Ten Successful ICOs and Three ICO Scams

The recent proliferation of companies using the ICO or Initial Coin Offering to raise funds has seen it’s share of successes since 2016 and it’s a great way for companies to raise funds without the restrictive and costly regulatory compliance issues associated with other fundraising vehicles such as Regulation Crowd Funding or IPO’s (Initial Public Offering). According to The Merkle online journal the top ten ICO’s in 2017 to date are:

 

10. MONETHA

Although this project was only launched a short while ago, the amount of money raised surprised a lot of people. Monetha aims to provide a globally trusted commerce solution powered by the Ethereum blockchain to merchants in all industries. By raising US$36.6 million during the crowdsale, the ICO showed that people have high expectations for this project moving forward.

9. AETERNITY

Bringing smart contract technology to the masses will not be easy by any stretch of the imagination. Aeternity aims to do exactly that by making smart contracts interface with real-world data.  Whether or not the company will be successful in doing so remains to be seen. However, with US$36.96 million raised during the ICO, there are plenty of reasons to be optimistic about this concept.

8. SONM

The world of supercomputing can benefit from more decentralization. Although SONM is competing against other projects in this industry, it also has a tremendous amount of potential. Its ICO raised US$42 million, which is a modest amount compared to how highly-valued this project can become, given enough time. There is not much hype surrounding SONM, as the team mainly focuses on developing a working ecosystem rather than making empty promises.

7. MOBILEGO

One of the more fascinating projects to date goes by the name of MobileGO. Bringing the world of cryptocurrency and mobile gaming together is quite a major undertaking. However, the project has seen its fair share of successes so far. This also explains how it raised US$53.069 million during its initial crowdsale. It’s definitely a project worth keeping an eye on moving forward.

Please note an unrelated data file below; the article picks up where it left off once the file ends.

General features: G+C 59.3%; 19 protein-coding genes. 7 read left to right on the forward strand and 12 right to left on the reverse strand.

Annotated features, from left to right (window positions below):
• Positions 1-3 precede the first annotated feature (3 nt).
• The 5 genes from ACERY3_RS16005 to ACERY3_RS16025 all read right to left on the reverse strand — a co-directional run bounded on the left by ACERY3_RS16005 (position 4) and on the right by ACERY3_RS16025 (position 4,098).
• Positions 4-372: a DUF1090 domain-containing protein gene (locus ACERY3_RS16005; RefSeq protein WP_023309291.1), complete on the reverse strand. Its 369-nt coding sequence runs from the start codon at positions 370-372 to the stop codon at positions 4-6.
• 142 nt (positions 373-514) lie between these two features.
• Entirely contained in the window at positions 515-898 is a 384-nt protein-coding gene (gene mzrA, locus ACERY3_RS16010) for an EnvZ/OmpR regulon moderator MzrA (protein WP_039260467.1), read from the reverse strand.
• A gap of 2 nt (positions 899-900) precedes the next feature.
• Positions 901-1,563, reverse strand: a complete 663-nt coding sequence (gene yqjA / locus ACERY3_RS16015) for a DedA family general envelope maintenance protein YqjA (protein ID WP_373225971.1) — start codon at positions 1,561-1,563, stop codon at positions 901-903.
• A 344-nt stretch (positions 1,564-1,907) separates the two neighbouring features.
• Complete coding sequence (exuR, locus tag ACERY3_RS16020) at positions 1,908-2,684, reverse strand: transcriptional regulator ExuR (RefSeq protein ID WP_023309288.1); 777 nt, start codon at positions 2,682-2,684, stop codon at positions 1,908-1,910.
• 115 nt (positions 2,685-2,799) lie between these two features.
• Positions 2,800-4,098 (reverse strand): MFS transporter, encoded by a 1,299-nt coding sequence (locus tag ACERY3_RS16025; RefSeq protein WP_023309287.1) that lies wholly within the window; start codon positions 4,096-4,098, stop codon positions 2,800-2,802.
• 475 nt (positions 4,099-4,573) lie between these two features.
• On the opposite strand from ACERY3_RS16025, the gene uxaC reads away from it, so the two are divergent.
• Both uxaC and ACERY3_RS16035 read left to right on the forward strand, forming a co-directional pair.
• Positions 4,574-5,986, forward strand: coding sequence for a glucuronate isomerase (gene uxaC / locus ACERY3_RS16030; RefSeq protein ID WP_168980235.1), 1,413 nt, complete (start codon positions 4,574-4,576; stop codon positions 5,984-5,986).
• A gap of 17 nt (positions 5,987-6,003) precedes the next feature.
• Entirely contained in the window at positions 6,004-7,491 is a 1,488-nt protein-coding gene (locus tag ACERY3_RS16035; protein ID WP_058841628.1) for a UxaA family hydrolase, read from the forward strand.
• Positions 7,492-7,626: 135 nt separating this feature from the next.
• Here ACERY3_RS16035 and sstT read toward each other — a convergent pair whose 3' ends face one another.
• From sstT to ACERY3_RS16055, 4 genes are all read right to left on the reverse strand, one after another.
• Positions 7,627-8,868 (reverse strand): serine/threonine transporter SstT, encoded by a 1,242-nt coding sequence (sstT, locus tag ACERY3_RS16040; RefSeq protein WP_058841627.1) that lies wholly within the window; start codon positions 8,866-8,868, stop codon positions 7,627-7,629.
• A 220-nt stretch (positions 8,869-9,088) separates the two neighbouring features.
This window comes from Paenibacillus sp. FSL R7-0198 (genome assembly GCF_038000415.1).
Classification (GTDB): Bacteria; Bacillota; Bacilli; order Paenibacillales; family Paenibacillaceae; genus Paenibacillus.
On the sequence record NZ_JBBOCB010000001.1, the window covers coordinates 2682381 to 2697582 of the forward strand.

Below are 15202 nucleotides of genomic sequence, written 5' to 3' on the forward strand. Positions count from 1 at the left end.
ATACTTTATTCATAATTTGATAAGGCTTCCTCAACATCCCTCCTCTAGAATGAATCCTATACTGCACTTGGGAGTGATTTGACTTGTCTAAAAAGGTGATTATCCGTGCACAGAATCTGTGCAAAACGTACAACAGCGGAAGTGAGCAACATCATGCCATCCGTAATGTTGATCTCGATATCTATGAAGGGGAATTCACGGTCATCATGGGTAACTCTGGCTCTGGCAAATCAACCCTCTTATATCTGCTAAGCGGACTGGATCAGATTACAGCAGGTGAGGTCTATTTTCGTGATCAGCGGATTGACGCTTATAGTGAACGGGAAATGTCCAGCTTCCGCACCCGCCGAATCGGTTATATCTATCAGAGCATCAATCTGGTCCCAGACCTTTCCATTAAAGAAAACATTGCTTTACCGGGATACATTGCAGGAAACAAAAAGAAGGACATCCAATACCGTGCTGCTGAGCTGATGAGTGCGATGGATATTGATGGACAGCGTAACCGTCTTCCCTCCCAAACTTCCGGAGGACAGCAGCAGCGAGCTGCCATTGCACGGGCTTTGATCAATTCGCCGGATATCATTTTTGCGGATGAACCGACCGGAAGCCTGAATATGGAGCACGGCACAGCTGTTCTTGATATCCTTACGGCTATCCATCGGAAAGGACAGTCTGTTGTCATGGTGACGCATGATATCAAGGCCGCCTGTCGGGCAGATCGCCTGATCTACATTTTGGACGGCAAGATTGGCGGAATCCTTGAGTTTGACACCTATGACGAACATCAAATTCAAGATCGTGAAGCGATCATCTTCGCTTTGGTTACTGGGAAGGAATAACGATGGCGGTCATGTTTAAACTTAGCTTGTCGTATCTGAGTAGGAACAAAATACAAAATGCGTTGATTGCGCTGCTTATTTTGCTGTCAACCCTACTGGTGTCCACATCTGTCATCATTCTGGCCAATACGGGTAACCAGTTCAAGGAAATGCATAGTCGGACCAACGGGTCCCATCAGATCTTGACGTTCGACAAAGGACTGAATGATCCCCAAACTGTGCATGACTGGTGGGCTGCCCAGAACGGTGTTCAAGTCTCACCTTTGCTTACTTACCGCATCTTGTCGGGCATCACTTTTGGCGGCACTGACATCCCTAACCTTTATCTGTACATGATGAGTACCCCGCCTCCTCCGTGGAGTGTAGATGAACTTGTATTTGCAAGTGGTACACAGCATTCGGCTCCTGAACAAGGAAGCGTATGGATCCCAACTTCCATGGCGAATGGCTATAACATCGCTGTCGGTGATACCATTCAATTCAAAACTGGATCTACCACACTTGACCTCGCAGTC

6. TENX

In the world of cryptocurrency-related debit cards, one can never have enough competition. TenX is one of the ICO projects launching in 2017 which aims to make a big impact in this regard. By raising US$64 million during the ICO, there has been a lot of initial interest in this project. However, that amount of money is no guarantee for success whatsoever.

5. STATUS

Many people will recall the Status ICO for the wrong reasons. It’s not because the project is bad, as some real progress has been made. Unfortunately, the Status ICO highlighted major scalability issues for the Ethereum network, which got stuck due to the number of people trying to invest. When everything was said and done, Status raised US$90 million rather quickly.

4. BANCOR

The Bancor ICO has received a lot of initial interest due to the involvement of Tim Draper. This project is also one of those ICOs which sold out very quickly, for obvious reasons. Raising US$153 million is not shabby. It will be interesting to see what the team will do with this money, as the expectations of them are incredibly high.

3. EOS (STAGE 1)

The EOS project has turned a lot of heads even though no one knows for sure if the team can deliver on its promises. There is a lot of interest in the concept, though, which has already translated into successfully raising US$185 million during its ICO. Putting that money to good use will be the number one priority right now.

2. TEZOS

Creating a decentralized blockchain capable of governing itself through a digital commonwealth sounds pretty interesting on paper. Bringing this technology to the masses will be something else entirely, though. Tezos successfully raised US$232.319 million to bring this blockchain to fruition. Whether or not the product will succeed in the end still remains to be determined.

1. FILECOIN

A lot of people were legitimately surprised by the Filecoin ICO, for obvious reasons. This project raised US$257 million out of the blue, even though the concept appears to be solid. A decentralized file storage network will certainly have major implications. Users will also earn Filecoin for hosting files, which is something a lot of enthusiasts will look forward to